At issue in the trial was whether the specific wording of the trusts gives Simmons the right to use the money for his personal benefit. The trust agreements clearly state that Simmons has “absolute discretion” in running them, from investing income to paying out that income as he sees fit. But Patigian and Swanson, who have complained publicly that since childhood their father has valued money more than them, alleged Simmons engaged in “flagrant breaches of fiduciary duty” as trustee. For example, they said, he has given money from the trust to political candidates in their names without their authorization. And purchasing jewelry for his wife, they said, is a selfish act that cuts into the value of the trusts. (Simmons counters that the jewelry is an “investment,” owned by a company controlled by the trusts, which the daughters will be able to wear or sell after Annette dies.)
Patigian and Swanson have said they simply want to preserve the trusts for their own children. But courtroom observers were startled when the two women talked openly of how dependent they are on the money Simmons pays them from the trusts—and how badly they want more. Patigian, who lives in Arizona with her husband, a struggling artist and poet, and her children in an eight-bedroom home that Simmons paid for, receives a tax-free $15,000-a-month allowance from the trusts. Swanson, who receives $5,000 a month tax-free, lives in California and is married to a man who, according to testimony during the trial, has trouble keeping a job (he also reportedly lost $80,000 trying to set up chess tournaments). Swanson was asked under oath if she had ever considered paying for her own living expenses. “No, I don’t think so,” she replied.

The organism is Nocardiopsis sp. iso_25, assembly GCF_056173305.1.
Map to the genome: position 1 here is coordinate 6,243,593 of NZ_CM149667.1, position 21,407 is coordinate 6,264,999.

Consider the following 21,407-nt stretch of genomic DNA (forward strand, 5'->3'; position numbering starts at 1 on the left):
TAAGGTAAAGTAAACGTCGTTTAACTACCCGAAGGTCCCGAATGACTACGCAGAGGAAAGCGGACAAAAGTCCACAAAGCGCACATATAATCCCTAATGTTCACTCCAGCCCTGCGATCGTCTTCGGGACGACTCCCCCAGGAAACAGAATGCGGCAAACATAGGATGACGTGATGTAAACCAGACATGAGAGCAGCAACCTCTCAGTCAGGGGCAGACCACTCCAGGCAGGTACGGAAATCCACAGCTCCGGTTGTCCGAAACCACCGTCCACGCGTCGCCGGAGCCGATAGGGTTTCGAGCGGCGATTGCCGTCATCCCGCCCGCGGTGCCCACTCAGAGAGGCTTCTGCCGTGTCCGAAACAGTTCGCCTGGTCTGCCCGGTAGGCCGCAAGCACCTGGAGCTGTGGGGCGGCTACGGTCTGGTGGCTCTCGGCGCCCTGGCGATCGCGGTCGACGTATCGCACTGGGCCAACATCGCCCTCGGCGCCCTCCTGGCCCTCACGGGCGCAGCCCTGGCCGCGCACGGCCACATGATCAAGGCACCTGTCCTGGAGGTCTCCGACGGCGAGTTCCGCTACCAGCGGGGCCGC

More relevant to the case, however, was whether Simmons has always acted in the best interest of his beneficiaries, which he is required to do by law. Thanks mainly to his failed bid for the defense contractor Lockheed in the early nineties, the value of the trusts did drop from $1.8 billion to $1 billion, which Patigian and Swanson say shows his reckless investing strategy. Yet in a key moment in the trial, a trust expert testifying for them was forced to admit under cross-examination that if a typical trustee had put the $33,000 net value of Simmons’ first drugstore in the types of conservative investment vehicles that standard banks require, the trust would be worth only $245,000 today.
Then there was the matter of Simmons’ other daughters: Lisa Epstein, who is Patigian’s sister (their mother was Simmons’ first wife), and Serena Connelly, the sister of Swanson (both born to Simmons’ second wife). Ironically, Epstein and Connelly have received less money from the trusts than their sisters. (Between 1991 and 1995, according to court records, Simmons gave $2,064,472 to Patigian, $896,575 to Swanson, $422,430 to Connelly, and $395,675 to Epstein.) Yet in her testimony in early December Connelly not only said she was grateful for her father’s “very competent” work as a trustee but added that Swanson was